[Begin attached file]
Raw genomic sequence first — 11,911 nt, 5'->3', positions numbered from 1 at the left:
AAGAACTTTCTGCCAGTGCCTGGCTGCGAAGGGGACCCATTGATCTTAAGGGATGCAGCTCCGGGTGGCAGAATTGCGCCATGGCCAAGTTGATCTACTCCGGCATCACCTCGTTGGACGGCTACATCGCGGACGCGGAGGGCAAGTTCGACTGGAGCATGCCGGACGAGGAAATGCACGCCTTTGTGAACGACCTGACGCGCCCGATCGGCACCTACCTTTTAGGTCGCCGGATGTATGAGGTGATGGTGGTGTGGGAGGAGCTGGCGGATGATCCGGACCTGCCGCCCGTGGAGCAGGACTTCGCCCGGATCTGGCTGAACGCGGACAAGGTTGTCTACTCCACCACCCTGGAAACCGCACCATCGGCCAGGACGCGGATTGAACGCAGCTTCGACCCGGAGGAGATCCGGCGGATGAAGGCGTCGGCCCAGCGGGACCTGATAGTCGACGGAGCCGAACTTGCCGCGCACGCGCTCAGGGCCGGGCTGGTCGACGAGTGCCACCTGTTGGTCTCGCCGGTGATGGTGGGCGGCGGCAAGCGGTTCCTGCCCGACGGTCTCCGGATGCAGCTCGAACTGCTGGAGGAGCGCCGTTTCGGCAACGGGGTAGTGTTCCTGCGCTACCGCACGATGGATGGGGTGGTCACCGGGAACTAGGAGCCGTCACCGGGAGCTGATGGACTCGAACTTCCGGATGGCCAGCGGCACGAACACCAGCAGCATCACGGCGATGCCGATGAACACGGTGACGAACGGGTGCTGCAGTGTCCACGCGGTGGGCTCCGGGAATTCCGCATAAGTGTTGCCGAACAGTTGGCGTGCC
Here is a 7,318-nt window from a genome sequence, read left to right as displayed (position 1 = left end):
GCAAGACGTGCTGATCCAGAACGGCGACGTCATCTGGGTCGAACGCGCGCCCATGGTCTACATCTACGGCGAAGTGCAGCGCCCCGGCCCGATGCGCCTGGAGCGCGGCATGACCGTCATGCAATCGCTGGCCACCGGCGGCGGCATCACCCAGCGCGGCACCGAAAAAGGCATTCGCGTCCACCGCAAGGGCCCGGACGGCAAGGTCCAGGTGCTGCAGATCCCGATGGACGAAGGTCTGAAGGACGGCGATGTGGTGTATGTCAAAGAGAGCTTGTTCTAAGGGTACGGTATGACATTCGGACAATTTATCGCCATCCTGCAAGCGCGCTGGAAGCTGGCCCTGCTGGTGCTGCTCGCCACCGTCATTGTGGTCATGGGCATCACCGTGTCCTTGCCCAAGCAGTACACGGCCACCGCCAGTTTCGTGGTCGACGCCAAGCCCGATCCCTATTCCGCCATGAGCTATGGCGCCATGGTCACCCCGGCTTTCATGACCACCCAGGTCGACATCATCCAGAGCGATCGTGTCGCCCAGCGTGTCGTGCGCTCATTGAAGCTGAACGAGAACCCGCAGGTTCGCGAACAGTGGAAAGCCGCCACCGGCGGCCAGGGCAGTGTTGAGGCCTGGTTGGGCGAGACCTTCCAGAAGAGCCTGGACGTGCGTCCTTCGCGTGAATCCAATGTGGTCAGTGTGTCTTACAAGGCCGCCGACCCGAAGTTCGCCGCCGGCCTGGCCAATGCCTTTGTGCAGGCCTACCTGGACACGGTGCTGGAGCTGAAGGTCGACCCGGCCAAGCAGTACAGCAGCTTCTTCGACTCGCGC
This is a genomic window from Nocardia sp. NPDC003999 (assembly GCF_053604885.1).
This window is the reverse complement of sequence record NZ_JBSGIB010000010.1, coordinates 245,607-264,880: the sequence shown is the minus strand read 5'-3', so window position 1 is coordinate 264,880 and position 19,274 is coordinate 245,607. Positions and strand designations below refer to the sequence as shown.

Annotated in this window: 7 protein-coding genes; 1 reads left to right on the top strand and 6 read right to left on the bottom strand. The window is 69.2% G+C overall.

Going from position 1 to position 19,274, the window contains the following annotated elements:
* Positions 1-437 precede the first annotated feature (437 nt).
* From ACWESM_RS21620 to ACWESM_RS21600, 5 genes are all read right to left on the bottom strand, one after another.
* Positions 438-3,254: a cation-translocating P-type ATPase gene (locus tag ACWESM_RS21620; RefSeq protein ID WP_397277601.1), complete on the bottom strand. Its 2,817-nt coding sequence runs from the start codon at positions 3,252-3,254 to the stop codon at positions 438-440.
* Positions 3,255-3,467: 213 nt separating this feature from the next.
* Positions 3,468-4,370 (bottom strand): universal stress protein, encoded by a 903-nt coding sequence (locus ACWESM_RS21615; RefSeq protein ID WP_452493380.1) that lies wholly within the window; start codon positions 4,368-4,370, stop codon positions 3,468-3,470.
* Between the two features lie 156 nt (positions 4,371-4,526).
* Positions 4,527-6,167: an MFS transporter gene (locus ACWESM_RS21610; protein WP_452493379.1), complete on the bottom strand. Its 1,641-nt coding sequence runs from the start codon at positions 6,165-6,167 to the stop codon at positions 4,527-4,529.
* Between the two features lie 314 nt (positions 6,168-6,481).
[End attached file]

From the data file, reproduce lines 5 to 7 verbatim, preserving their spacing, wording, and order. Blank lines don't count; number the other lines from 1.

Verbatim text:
This is a genomic window from Nocardia sp. NPDC003999 (assembly GCF_053604885.1).
This window is the reverse complement of sequence record NZ_JBSGIB010000010.1, coordinates 245,607-264,880: the sequence shown is the minus strand read 5'-3', so window position 1 is coordinate 264,880 and position 19,274 is coordinate 245,607. Positions and strand designations below refer to the sequence as shown.

Annotated in this window: 7 protein-coding genes; 1 reads left to right on the top strand and 6 read right to left on the bottom strand. The window is 69.2% G+C overall.